Tuesday, December 29, 2009

The Road to 350: part 1

So post-Copennhagen, it is clear that our national governments are going to be little if no help in getting us back under 350 ppm of CO². At least, not now and not for a while. Unless you live in Germany, which has taken its environmental responsibilities quite a bit more seriously since Kyoto than our Canadian national government ever did. Between '97 and '07, Germany reduced its emissions by about 6%. Canada's have risen by a similar amount. But Under the Harper Conservatives, we've also become an international pariah nation; the Commonwealth is moving to kick Canada out because of our obstructionist tactics viz. global warming at the last couple of meetings for example.
 And our behaviour at Copenhagen was pathetic at best (I hope the Honourable Jim Prentice was suitably embarrassed at giving Harper's speech for him, that he refuses such an assignment again. If our PM really had the strength of his own convictions, he'd have given the speech himself).
But what is made clear from Copenhagen is the strength and impact of our provincial and municipal governments in addressing climate change. We need the federal government to step up, but until they do, there is a lot that can be accomplished at the municipal and provincial level. Say what you will about Gordon Campbell (and he likely deserves it), at least he appears to have heard about global warming and the need to reduce carbon emissions. And he has, however poorly executed or followed up on, instituted a carbon tax in BC.
So getting to 350 (or less, as several undeveloped nations suggested at Copenhagen), is going to be tricky. No one wants to go first, extractive businesses don't want to go at all, and most of us have no idea how to move forward. So where do we start?
On a personal level, the most effect you can have is not, funnily enough, to stop driving. Yes, that's a good idea. And we need more people on transit to make it carbon-effective (a replacement I humbly offer up for "cost-effective"). But the number one action we can take is to significantly reduce our intake of animal protein. If we each restricted our diet tomorrow to three servings of animal protein a week, we could change to world. Well, as long as we didn't allow the surplus to be exported.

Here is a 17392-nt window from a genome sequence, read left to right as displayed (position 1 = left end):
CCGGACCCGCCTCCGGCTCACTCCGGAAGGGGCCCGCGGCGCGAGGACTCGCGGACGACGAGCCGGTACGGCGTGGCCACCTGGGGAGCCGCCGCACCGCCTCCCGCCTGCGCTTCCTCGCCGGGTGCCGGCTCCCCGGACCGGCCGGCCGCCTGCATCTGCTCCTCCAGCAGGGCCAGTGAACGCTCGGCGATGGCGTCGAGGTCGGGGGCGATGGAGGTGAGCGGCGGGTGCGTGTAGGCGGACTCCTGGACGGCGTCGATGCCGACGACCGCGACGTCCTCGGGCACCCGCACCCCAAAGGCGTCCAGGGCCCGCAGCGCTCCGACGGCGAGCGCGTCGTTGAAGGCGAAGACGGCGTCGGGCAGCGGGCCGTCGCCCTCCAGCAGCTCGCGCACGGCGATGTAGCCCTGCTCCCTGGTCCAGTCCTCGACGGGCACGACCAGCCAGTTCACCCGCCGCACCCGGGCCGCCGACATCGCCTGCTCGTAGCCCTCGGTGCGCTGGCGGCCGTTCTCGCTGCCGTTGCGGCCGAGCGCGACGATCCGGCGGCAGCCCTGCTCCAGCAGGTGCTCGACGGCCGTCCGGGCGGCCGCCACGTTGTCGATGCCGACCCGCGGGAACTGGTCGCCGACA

The energy input costs for animal protein are in excess of 30-1. Thirty calories in for every calorie out. That's a recipe for disaster in any system. And I can't think of any "green meat" (with the possible exception of a couple of backyard chickens), Dr. Seuss notwithstanding.

Weapon of Global destruction.

I'm as guilty as anyone; I purchase cruelty-free pork from my local grocer (who gets only two hogs/week to sell; so small producer and local), but that doesn't really change the carbon footprint of the meat that much. And its not transportation that's the culprit. It's the raising of the animal that causes the most problems.
According to the Food and Agriculture Organization (in 2006):
When emissions from land use and land use change are included, the livestock sector accounts for 9 percent of CO2 deriving from human-related activities, but produces a much larger share of even more harmful greenhouse gases. It generates 65 percent of human-related nitrous oxide, which has 296 times the Global Warming Potential (GWP) of CO2. Most of this comes from manure.
And it accounts for respectively 37 percent of all human-induced methane (23 times as warming as CO2), which is largely produced by the digestive system of ruminants, and 64 percent of ammonia, which contributes significantly to acid rain

Worldwide, about 13.5% of GHGs are produced by transportation in various forms. Livestock, worldwide, contribute about 18% of the world's GHGs (at least in 2006).
In Canada, 55% of nitrogen fertilizer is used to produce feed and pasture forage, also according to the FAO. In Germany, that number is 62%, and in the UK, 70%. The raising of calories to feed livestock is a massive energy sink.
Worldwide, since the signing of the Kyoto protocol, meat consumption has gone from 214,940,709 metric tonnes in 1997, to 246,771,601 tonnes in 2002 (the last year for which records are available), a net increase of 31,830,892 tonnes in five years. (In Canada it was 2,906,689 tonnes to 3,380,823 tonnes in the same period--a period during which our corruption index (Bribe Payer's Index (Transparency International) Units: index units: 10=bribes never occur; 1=bribes often occur) went from 8.1 in 1999 to 7.5 in 2006. Though this may have a lot more to do with our descent into petro-state status (see Andrew Nikiforuk).

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Friday, December 25, 2009

Running, Not Walking

Visualize the planet as a globe. Now put a belt around it. Put another belt above and below that one. These are climatic zones; and they are expanding. The belt around the middle is widening, and the one above and the one below are slipping up towards the poles as the middle one gets bigger. How fast is this happening? About 0.42 kilometres (0.26 miles) per year. But that speed is not constant. To quote from the Carnegie Institute for Science release: